Referring to FIG. 1, the signal processor 10 is shown in combination with external memory 12 which may be random access memory (RAM) and/or (programmable) read only memoy (ROM or PROM). The processor 10 is coupled to the memory by an eleven-bit address bus 14, which carries signals specifying the address in the memory 12 of instructions controlling the operation of the processor 10 and of coefficients used during such operation. The value of the instruction or coefficient at the specified address is supplied by the memory 12 to the processor 10 along an eight-bit data bus indicated generally at 16.
Signals to be processed (already converted to digital form by a conventional analogue-to-digital converter 18) are supplied to the processor 10 along a serial input line 20, data transfers along this line being coordinated by handshaking signals on a data-ready line 22 and a data-request line 24. Processed signals are output from the processor 10 along a serial output line 26 (for example to a digital-to-analogue converter 28), with the data transfers likewise being controlled by signals on associated data-ready and data-request lines 30 and 32. The timing of both the input and the output signals is synchronised with the operation of the converters 18 and 28 by an external input/output clock signal supplied from a data clock circuit 34 on a line 36.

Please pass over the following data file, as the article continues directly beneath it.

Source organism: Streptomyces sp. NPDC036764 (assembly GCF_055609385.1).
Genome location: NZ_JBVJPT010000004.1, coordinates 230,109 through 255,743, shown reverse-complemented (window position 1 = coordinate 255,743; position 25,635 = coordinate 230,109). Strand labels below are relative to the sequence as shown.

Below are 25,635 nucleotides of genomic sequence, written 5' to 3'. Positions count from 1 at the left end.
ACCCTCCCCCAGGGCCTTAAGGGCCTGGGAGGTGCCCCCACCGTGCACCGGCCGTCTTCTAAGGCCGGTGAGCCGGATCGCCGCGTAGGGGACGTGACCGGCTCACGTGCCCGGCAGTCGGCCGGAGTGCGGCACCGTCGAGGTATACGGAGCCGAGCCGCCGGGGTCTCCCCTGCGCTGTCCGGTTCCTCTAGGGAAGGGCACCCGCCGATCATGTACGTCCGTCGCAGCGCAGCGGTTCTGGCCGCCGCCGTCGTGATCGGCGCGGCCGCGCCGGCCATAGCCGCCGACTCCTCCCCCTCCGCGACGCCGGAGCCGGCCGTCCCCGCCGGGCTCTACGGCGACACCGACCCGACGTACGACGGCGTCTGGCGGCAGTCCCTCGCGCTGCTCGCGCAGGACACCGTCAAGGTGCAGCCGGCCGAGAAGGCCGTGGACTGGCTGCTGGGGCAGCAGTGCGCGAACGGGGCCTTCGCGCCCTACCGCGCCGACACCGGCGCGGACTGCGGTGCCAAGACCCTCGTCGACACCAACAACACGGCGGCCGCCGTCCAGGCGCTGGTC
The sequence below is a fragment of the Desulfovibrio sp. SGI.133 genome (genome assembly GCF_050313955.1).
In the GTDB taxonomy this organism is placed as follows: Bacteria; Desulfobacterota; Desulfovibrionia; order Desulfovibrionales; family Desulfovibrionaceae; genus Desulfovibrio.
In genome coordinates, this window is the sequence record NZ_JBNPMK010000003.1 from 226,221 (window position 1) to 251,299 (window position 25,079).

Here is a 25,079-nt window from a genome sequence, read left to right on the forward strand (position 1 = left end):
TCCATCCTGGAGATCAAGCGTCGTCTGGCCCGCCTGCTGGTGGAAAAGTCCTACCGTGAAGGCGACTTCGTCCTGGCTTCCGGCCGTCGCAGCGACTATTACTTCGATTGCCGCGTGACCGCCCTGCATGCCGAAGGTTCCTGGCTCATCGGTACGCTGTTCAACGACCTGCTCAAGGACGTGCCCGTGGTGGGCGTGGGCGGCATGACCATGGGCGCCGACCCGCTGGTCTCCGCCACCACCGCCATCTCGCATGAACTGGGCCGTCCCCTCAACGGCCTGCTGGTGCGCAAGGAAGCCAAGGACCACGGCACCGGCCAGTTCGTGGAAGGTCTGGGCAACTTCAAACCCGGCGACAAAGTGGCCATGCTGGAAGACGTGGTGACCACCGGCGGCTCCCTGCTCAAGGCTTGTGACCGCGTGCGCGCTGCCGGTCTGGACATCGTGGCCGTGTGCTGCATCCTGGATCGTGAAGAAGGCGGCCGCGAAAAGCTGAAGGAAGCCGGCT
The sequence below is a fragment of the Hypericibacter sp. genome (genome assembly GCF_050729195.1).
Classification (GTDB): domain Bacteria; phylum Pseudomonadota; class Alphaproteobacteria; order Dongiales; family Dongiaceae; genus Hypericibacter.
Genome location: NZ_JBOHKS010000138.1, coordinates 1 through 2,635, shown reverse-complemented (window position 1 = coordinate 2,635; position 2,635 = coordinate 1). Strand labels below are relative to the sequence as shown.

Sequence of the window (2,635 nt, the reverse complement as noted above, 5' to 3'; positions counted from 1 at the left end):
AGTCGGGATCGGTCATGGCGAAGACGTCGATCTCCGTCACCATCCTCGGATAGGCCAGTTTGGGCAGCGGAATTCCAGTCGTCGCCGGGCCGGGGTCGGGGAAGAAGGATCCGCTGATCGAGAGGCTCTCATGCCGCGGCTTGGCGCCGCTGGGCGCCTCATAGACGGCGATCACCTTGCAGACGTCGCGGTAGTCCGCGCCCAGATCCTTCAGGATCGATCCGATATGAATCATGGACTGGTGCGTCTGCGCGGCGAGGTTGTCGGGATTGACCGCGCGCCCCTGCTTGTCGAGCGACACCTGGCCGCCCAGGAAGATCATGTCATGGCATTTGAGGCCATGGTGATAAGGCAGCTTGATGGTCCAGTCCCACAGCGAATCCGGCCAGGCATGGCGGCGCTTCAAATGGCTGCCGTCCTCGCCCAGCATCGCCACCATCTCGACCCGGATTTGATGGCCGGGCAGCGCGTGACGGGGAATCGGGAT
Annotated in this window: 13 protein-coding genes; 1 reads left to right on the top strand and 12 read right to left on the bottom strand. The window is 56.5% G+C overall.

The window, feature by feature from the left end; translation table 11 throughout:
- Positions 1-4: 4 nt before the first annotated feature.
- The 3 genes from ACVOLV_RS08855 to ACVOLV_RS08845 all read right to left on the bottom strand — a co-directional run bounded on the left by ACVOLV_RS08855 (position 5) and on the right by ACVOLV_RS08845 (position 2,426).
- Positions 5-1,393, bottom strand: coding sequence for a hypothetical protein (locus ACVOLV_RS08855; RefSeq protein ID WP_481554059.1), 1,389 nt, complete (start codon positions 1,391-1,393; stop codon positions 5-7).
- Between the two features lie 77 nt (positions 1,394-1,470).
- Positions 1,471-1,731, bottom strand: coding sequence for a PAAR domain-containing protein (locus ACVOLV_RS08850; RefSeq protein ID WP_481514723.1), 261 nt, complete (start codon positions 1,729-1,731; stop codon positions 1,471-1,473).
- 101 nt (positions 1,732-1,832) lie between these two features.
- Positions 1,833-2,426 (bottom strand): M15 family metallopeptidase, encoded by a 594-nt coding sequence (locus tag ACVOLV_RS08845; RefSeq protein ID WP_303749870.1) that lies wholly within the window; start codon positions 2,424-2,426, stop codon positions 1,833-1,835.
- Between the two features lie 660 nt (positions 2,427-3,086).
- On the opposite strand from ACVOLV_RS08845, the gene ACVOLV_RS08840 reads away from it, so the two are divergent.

The timing of operations in the processor 10 itself is synchronised by another clock signal supplied on a line 38 from a system clock circuit 40. Initialisation of the processor circuitry is triggered by a signal applied on a reset line 42; typically this would be done in known manner when power is applied to the processor 10 (via connections not shown), with a signal derived from the power supply lines.